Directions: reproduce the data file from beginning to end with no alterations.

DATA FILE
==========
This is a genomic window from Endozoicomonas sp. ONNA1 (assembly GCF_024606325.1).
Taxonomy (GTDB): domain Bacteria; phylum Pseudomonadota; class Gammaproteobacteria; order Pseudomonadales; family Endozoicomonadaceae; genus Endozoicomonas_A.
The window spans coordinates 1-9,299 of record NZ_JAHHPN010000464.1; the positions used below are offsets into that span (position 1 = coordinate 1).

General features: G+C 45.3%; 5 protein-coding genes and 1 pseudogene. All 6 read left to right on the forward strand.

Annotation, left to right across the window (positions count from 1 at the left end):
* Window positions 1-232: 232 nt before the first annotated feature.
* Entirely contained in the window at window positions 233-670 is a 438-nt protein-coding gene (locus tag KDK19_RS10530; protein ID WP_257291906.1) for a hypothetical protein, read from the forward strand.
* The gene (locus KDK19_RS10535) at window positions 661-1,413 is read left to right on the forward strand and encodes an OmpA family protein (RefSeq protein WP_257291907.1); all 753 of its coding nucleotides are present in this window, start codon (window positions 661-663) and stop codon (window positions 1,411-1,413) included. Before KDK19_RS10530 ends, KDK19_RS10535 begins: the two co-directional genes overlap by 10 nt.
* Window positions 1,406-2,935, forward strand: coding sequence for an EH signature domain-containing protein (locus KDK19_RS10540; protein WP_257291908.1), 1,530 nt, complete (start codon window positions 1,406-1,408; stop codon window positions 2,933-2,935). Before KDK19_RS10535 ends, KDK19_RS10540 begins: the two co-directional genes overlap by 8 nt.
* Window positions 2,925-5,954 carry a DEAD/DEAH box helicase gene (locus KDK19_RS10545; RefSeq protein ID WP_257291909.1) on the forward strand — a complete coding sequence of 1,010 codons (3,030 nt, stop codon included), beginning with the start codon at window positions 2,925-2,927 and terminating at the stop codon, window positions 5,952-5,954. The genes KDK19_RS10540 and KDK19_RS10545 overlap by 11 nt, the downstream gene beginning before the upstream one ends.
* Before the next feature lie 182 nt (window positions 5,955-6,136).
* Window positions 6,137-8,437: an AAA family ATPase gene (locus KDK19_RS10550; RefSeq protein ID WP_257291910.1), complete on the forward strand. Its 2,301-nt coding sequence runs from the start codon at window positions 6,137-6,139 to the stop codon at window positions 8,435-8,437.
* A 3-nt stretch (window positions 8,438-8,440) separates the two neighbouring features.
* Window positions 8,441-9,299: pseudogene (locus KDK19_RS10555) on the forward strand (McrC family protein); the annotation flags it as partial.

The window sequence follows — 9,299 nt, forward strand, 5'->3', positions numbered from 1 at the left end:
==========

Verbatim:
This is a genomic window from Endozoicomonas sp. ONNA1 (assembly GCF_024606325.1).
Taxonomy (GTDB): domain Bacteria; phylum Pseudomonadota; class Gammaproteobacteria; order Pseudomonadales; family Endozoicomonadaceae; genus Endozoicomonas_A.
The window spans coordinates 1-9,299 of record NZ_JAHHPN010000464.1; the positions used below are offsets into that span (position 1 = coordinate 1).

General features: G+C 45.3%; 5 protein-coding genes and 1 pseudogene. All 6 read left to right on the forward strand.

Annotation, left to right across the window (positions count from 1 at the left end):
* Window positions 1-232: 232 nt before the first annotated feature.
* Entirely contained in the window at window positions 233-670 is a 438-nt protein-coding gene (locus tag KDK19_RS10530; protein ID WP_257291906.1) for a hypothetical protein, read from the forward strand.
* The gene (locus KDK19_RS10535) at window positions 661-1,413 is read left to right on the forward strand and encodes an OmpA family protein (RefSeq protein WP_257291907.1); all 753 of its coding nucleotides are present in this window, start codon (window positions 661-663) and stop codon (window positions 1,411-1,413) included. Before KDK19_RS10530 ends, KDK19_RS10535 begins: the two co-directional genes overlap by 10 nt.
* Window positions 1,406-2,935, forward strand: coding sequence for an EH signature domain-containing protein (locus KDK19_RS10540; protein WP_257291908.1), 1,530 nt, complete (start codon window positions 1,406-1,408; stop codon window positions 2,933-2,935). Before KDK19_RS10535 ends, KDK19_RS10540 begins: the two co-directional genes overlap by 8 nt.
* Window positions 2,925-5,954 carry a DEAD/DEAH box helicase gene (locus KDK19_RS10545; RefSeq protein ID WP_257291909.1) on the forward strand — a complete coding sequence of 1,010 codons (3,030 nt, stop codon included), beginning with the start codon at window positions 2,925-2,927 and terminating at the stop codon, window positions 5,952-5,954. The genes KDK19_RS10540 and KDK19_RS10545 overlap by 11 nt, the downstream gene beginning before the upstream one ends.
* Before the next feature lie 182 nt (window positions 5,955-6,136).
* Window positions 6,137-8,437: an AAA family ATPase gene (locus KDK19_RS10550; RefSeq protein ID WP_257291910.1), complete on the forward strand. Its 2,301-nt coding sequence runs from the start codon at window positions 6,137-6,139 to the stop codon at window positions 8,435-8,437.
* A 3-nt stretch (window positions 8,438-8,440) separates the two neighbouring features.
* Window positions 8,441-9,299: pseudogene (locus KDK19_RS10555) on the forward strand (McrC family protein); the annotation flags it as partial.

The window sequence follows — 9,299 nt, forward strand, 5'->3', positions numbered from 1 at the left end: